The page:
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dick0236

Eat the elephant one bite at a time
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This is an interesting discussion. I'll add an antidote that surprised me a few years ago when I was visiting pre and post-op valve replacement patients in a local hospital. Over time there were a number of younger patients, all-male, under 30, and all needle using drug addicts who had destroyed their valves using "dirty needles".......they were all given "tissue" valves When I asked one of the nursing staff why they were using tissue rather than mechanical in such young patients I was given a reason that kinda surprised me. I was told that drug addicts could not be trusted to be compliant with warfarin so they placed tissue valves in them that normally did not require ACT. That tissue valve could be expected to last a few years without ACT......by then the patient might be off drugs and could be given a mechanical valve.......or he would be dead from an "overdose". Good or bad, I think medical professionals make decisions that we would not understand.
 

tom in MO

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There has never been a person on this forum who had their cardio and surgeon tell them they made the wrong choice. All choices are a choice for life, failure to operate is a choice for death. I chose mechanical but question that choice ever time my arthritis makes it impossible for me to do something. It's my choice of mechanical and the resultant warfarin that removes the most active drugs for arthritis from my grasp. Beware of the fact that surgeons and cardios are human and driven by the same impulses everyone is.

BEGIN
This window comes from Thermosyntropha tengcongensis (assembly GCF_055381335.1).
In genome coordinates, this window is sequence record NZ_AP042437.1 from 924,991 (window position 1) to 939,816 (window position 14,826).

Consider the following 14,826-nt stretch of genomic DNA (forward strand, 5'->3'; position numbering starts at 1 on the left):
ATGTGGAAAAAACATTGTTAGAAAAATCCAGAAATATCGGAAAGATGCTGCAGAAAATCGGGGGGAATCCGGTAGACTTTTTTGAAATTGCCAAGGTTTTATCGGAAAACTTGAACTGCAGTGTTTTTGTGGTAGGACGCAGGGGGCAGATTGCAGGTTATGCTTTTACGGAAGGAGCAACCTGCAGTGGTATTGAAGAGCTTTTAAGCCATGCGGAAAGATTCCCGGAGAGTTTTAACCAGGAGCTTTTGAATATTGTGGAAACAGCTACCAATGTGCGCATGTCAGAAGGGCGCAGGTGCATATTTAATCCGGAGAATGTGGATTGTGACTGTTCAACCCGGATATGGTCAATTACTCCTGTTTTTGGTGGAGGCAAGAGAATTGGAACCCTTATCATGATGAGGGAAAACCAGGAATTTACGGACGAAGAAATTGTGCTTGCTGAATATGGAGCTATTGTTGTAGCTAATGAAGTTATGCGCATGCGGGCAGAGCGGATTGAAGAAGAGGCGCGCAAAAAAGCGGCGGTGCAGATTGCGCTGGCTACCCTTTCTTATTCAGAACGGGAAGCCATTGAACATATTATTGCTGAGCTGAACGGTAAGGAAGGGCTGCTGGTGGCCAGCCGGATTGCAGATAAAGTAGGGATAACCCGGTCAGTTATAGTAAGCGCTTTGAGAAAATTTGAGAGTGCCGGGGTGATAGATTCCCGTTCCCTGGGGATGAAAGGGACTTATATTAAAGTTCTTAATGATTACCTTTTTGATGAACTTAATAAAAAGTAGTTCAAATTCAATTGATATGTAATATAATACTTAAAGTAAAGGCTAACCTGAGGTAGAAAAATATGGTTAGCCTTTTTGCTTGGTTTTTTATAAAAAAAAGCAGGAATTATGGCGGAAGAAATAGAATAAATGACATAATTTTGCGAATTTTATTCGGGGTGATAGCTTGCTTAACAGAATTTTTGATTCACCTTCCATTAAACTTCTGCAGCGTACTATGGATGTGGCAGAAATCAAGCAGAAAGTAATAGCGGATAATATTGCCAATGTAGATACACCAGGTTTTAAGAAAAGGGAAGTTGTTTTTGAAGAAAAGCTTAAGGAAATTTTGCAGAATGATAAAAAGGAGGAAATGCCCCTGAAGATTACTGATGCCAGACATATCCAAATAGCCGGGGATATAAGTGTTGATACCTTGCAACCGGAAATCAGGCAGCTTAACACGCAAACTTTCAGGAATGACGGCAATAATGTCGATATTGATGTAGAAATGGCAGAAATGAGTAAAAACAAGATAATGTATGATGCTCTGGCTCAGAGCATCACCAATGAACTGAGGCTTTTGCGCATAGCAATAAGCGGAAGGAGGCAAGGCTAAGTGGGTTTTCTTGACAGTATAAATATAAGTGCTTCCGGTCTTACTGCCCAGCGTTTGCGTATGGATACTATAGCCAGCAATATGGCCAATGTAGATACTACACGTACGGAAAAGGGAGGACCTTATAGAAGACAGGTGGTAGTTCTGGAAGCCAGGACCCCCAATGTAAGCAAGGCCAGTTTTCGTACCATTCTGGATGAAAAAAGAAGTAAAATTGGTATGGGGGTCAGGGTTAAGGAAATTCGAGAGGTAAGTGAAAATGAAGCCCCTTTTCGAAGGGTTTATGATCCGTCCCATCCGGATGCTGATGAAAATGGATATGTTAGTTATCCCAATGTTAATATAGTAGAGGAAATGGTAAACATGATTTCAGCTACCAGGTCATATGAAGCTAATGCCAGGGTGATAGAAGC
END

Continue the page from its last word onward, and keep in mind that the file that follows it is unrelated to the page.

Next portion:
• From the surgeon's perspective, mechanical is one and done and tissue is repeat business. Same is true for the cardiologist.
  • From the perspective of a patient who is not elderly at the time of AVR, mechanical is one and done. Tissue is slow degradation of heart performance with associated symptoms, possible risk of sudden death and reoperation as an elderly adult is definite. There is a good reason the FAA will not let Cacgtus52 fly with a tissue valve.
As an aside, in this discussion, what gave me pause was the comment "When I was in [Cleveland Clinic] ICU, someone came by and asked if I’d be interested in keeping my INR at 1.5 for a study. I said “no” right away." That seems very inappropriate and a very high pressure tactic. A patient's response to warfarin will not be known for several weeks. That's a decision that can wait until one's INR has stabilized. From a perspective of human compassion and ethical science, the ICU after OHS is the last place to be looking for volunteers for a low INR clinical trial.
 

PeterII

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For "me" it was very hard to accept the fact i was born with a defective heart; and even harder to accept that "for me" the only repair worth doing was the one that implies taking a pill for life

And, no matter how much tavi talk goes around, i can not prevent thinking like a mathematical engineer; so here is the question: You place a screw with a nut, the screw goes bad and needs to be changed, 2 options, remove nut and screw or pull out the screw and place a nut "inside" the first nut, of course this will be smaller and the screw thinner...., and so on and so forth....

Now, engineering-mathematical question: How many nuts can you insert inside the first nut always sitting there ?

Can you be 100% the "first" nut will last for ever and accept the second one ?

Doctors are not engineers, hardly comprehend high calculus; so they are told what
they are told by BIG Pharma, simple.

For me, this Tissue valve with the TAVI rethoric; DOES have a place , but it is not the sweet blue pill
 

Protimenow